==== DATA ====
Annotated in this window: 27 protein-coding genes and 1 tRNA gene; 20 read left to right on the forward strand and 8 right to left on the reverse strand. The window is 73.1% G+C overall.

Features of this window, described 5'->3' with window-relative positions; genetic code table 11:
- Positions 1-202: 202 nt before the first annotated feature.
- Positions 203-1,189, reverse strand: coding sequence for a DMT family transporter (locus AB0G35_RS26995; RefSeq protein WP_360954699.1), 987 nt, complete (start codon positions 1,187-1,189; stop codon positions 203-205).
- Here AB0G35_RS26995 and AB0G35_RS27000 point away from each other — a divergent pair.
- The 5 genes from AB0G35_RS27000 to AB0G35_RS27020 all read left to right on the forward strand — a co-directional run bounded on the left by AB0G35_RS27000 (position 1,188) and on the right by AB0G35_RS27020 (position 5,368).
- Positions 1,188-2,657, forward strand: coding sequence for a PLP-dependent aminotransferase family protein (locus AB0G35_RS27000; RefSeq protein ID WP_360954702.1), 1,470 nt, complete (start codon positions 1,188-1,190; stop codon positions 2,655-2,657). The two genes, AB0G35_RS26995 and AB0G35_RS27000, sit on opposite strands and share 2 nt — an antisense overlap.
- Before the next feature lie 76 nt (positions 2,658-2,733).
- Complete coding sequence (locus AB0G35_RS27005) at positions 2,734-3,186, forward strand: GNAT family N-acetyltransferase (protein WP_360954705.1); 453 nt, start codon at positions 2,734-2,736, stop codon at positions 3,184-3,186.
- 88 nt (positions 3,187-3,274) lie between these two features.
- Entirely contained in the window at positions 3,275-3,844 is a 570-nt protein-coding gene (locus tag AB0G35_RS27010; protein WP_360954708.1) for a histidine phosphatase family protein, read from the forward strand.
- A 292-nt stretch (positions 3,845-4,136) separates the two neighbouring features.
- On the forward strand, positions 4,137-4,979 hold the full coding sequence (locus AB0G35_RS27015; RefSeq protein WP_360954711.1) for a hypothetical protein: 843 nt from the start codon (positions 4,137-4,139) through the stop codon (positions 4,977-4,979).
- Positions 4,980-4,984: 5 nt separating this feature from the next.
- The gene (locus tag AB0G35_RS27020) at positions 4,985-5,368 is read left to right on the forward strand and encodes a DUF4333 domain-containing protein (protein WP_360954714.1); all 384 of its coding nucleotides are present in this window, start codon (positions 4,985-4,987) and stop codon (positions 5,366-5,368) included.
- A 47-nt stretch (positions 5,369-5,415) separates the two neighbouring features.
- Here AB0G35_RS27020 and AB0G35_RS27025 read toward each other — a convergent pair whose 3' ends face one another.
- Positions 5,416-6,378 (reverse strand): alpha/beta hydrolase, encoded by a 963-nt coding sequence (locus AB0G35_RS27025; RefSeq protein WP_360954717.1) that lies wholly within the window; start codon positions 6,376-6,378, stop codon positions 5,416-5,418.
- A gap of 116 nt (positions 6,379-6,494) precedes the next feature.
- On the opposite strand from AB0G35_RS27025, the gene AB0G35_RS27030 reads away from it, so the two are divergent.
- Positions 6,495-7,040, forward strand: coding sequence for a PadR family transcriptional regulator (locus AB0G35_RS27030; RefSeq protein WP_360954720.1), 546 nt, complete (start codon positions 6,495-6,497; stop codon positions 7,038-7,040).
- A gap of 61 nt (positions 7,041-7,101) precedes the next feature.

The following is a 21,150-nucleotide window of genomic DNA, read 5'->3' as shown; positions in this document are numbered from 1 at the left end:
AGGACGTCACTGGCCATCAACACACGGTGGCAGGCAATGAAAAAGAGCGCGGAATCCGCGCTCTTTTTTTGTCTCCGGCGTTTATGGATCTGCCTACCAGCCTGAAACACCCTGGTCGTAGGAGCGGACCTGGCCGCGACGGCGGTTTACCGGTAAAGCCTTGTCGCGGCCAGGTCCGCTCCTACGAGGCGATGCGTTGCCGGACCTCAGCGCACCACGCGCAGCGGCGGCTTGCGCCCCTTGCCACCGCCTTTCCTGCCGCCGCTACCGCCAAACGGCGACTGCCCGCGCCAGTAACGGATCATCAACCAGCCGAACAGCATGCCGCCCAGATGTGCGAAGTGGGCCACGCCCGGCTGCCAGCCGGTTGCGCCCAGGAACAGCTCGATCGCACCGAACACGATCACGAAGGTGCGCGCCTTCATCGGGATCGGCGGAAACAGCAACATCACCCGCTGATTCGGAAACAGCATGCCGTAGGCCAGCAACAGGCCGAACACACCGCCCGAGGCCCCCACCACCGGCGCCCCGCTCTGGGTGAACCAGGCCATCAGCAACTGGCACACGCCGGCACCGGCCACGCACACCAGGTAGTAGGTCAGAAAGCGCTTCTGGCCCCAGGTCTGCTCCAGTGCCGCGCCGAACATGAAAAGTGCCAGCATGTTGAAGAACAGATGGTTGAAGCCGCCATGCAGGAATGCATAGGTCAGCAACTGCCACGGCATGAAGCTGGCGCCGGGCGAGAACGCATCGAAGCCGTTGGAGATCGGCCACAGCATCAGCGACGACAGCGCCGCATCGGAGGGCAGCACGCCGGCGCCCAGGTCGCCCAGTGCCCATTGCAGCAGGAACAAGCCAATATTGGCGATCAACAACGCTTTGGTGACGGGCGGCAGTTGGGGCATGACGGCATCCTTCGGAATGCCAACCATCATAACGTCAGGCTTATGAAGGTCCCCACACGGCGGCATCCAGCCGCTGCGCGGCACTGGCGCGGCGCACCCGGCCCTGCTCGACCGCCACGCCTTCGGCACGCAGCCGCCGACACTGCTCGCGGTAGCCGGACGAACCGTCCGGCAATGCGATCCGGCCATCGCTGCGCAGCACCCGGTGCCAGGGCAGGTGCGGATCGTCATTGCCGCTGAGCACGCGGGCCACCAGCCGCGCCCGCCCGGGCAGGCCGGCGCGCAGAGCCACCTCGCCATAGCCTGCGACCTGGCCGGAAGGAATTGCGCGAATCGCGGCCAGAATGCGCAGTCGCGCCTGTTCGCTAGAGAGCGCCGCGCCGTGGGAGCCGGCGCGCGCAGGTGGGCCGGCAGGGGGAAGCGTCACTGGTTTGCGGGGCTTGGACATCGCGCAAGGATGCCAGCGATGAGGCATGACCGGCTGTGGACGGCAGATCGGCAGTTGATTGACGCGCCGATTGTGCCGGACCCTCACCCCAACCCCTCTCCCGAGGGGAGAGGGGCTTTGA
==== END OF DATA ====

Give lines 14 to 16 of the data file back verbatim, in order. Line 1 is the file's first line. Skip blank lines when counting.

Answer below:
- Positions 4,980-4,984: 5 nt separating this feature from the next.
- The gene (locus tag AB0G35_RS27020) at positions 4,985-5,368 is read left to right on the forward strand and encodes a DUF4333 domain-containing protein (protein WP_360954714.1); all 384 of its coding nucleotides are present in this window, start codon (positions 4,985-4,987) and stop codon (positions 5,366-5,368) included.
- A 47-nt stretch (positions 5,369-5,415) separates the two neighbouring features.